. The ‘Johannine thunderbolt’ (Matt. :/Luke :–) and the ignorance logion (Mark :; Matt. :) offer further strikingly exalted presentations of the divine sonship of Jesus. The former accentuates the exclusive mutual relationship between Father and Son, even extending to the Son’s power in election; the latter places the Son in a heavenly hierarchy between the angels and the Father. . See e.g. Marcus :–, for discussion of the combination of traditional royal imagery in the sonship language, but with recognition of the divine power implicit in the presentation at the same time. . The analysis below has been explained in more detail in Gathercole b.

GODS POWER M/UP

30/3/06

4:17 PM

Page 151 Phil's G4 Phil's G4:Users:phil:Public: PH

                          



It is the extraordinary authority that this figure possesses that is revealed by Jesus in the opening of his ministry. To take Mark  as an example, Jesus declares the scope of his dominion on two fronts: the Son of Man has authority on earth to forgive sins . . . (Mark :). So the Son of Man is lord even of the Sabbath (Mark :).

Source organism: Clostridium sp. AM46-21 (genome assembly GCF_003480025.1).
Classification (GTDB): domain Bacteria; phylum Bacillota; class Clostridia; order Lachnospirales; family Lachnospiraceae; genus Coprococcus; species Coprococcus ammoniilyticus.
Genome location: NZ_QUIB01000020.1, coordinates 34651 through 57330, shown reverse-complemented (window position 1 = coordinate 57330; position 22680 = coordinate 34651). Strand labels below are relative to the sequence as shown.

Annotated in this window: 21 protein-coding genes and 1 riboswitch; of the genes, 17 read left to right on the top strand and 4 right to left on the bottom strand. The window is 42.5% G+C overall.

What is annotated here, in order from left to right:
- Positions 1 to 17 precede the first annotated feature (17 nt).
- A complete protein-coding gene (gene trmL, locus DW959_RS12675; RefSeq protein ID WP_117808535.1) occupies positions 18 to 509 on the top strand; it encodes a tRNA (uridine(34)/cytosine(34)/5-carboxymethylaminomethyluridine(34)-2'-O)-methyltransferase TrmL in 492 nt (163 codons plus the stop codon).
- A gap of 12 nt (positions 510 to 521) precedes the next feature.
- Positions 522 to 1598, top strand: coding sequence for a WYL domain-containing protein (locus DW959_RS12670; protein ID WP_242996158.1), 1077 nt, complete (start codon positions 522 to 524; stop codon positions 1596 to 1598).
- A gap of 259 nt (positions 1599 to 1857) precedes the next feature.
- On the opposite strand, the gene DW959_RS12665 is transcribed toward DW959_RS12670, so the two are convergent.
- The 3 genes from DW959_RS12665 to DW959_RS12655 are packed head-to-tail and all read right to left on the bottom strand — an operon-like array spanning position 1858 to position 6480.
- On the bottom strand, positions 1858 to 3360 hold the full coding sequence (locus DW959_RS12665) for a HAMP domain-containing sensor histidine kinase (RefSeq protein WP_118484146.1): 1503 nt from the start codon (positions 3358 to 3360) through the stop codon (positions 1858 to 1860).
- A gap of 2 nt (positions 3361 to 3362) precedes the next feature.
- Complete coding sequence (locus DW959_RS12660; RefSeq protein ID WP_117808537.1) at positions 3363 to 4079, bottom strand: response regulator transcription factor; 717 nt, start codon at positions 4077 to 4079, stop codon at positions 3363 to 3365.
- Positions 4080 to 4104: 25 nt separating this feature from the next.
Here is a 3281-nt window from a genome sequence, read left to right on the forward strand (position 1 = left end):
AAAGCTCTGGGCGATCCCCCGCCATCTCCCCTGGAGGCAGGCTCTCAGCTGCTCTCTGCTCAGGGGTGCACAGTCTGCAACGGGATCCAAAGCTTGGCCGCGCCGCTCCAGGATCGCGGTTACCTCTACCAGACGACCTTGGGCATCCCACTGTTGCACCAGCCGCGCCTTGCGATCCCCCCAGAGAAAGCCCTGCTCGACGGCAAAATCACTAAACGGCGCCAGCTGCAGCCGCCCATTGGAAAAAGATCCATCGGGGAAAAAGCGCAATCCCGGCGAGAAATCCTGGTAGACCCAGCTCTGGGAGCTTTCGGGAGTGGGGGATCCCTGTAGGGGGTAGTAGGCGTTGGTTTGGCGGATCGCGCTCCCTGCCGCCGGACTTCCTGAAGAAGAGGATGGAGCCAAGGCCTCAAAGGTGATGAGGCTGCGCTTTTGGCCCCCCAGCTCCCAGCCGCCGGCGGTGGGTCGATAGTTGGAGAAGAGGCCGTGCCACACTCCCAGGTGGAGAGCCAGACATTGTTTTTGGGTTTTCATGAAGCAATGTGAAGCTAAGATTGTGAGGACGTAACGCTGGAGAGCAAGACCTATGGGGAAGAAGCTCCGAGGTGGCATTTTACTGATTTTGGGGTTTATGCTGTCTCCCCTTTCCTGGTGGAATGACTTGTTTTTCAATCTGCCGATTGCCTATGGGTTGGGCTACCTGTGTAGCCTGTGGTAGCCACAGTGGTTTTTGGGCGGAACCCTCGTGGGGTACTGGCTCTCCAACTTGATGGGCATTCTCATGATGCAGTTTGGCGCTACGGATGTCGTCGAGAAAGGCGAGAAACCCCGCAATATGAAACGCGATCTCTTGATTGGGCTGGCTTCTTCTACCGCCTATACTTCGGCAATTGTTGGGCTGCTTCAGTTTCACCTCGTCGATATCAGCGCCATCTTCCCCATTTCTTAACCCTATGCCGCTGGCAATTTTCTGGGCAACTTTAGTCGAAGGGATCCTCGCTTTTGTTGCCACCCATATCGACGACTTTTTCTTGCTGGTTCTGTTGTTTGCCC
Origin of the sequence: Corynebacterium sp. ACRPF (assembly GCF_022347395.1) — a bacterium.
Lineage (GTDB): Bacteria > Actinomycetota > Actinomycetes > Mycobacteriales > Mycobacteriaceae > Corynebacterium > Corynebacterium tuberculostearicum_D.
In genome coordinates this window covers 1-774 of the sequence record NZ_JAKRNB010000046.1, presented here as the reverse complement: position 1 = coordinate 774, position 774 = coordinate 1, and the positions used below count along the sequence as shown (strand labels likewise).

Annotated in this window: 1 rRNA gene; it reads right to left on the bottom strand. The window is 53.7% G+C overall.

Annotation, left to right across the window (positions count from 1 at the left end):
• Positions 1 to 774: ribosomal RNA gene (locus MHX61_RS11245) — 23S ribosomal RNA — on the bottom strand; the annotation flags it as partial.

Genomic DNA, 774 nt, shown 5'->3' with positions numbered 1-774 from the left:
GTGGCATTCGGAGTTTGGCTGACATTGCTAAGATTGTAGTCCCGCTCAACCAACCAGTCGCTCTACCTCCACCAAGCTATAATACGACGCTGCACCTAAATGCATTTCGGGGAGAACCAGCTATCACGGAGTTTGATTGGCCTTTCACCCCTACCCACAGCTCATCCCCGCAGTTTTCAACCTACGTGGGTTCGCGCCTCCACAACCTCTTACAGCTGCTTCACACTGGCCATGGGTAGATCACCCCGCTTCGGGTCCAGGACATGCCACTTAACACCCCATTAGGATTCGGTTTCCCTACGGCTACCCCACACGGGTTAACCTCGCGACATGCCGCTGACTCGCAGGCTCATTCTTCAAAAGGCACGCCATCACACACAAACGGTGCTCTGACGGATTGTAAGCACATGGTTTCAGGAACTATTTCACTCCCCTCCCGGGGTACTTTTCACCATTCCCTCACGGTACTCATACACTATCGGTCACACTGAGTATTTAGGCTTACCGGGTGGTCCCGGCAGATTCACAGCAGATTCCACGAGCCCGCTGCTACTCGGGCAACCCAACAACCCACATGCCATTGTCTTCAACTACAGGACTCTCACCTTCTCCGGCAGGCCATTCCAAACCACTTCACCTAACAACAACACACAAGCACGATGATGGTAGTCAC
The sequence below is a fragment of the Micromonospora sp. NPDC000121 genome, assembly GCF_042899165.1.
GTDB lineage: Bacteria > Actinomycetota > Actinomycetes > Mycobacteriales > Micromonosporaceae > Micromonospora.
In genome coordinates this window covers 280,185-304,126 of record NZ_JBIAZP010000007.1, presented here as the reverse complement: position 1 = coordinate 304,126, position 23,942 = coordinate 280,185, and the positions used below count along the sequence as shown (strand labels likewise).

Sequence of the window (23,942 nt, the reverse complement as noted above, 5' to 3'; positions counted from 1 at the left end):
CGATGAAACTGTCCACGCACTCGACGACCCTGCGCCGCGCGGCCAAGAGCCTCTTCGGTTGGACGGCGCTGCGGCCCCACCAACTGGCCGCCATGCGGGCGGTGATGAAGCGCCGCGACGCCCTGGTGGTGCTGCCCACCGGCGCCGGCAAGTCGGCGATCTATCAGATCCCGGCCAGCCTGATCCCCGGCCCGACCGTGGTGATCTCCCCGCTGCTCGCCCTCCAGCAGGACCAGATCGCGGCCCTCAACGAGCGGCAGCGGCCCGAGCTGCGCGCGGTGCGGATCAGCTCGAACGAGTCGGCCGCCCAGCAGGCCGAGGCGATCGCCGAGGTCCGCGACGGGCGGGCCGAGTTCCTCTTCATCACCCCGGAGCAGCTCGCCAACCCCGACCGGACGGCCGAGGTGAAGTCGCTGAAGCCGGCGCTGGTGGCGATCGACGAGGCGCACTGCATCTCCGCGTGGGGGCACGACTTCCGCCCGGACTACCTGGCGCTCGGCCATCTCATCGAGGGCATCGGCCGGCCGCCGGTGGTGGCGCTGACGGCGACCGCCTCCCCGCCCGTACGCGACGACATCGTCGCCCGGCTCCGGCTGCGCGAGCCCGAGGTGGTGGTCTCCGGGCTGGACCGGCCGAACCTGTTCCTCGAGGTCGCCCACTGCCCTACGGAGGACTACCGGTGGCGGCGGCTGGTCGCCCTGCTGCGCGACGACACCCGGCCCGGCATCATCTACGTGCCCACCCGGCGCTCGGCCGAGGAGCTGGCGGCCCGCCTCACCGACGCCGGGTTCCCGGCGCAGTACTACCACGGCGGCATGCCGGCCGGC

Both of these far exceed any conventional expectations of a ruler: authority over sin and over divinely sanctified spheres of reality could come only under the aegis of God himself. So the kingly dominion exercised by Jesus the Son of Man here is clearly a point that is emphasized. Jesus’ Messiahship is equally central to both Paul and the Gospels. Jesus’ death for the many The next phase in the ministry of the Son of Man comes in striking contrast to this initial revelation, however. In three of the next references to Jesus’ destiny as Son of Man, the authority that has been declared so clearly in the opening events of his ministry is rejected. In a series of passion predictions, Jesus announces that the Son of Man is going to be handed over to the Gentiles and put to death (Mark :; :; :). The first of these is striking in that it is obviously a comment on the nature of Jesus’ Messiahship. The last is particularly relevant to our theme because of its overlap with the theme of atonement, which is so prominent in Paul’s exposition of the gospel in  Corinthians . As Mark : puts it, ‘For even the Son of Man came not to be served but to serve, and to give his life as a ransom for many.’ This verse is very important in our context for two reasons. To start with, it explains the apparent contradiction between – on the one hand – the enormous scope of Jesus’ authority as Son of Man, which we saw was a feature of the opening of his ministry in Mark’s Gospel, and – on the other – the fact that this authority has been not only resisted but actually overcome. Why do the people rage against the Lord’s anointed one? Well, because apparently they can defeat him. In fact, however, while the Son of Man revealed that authority at the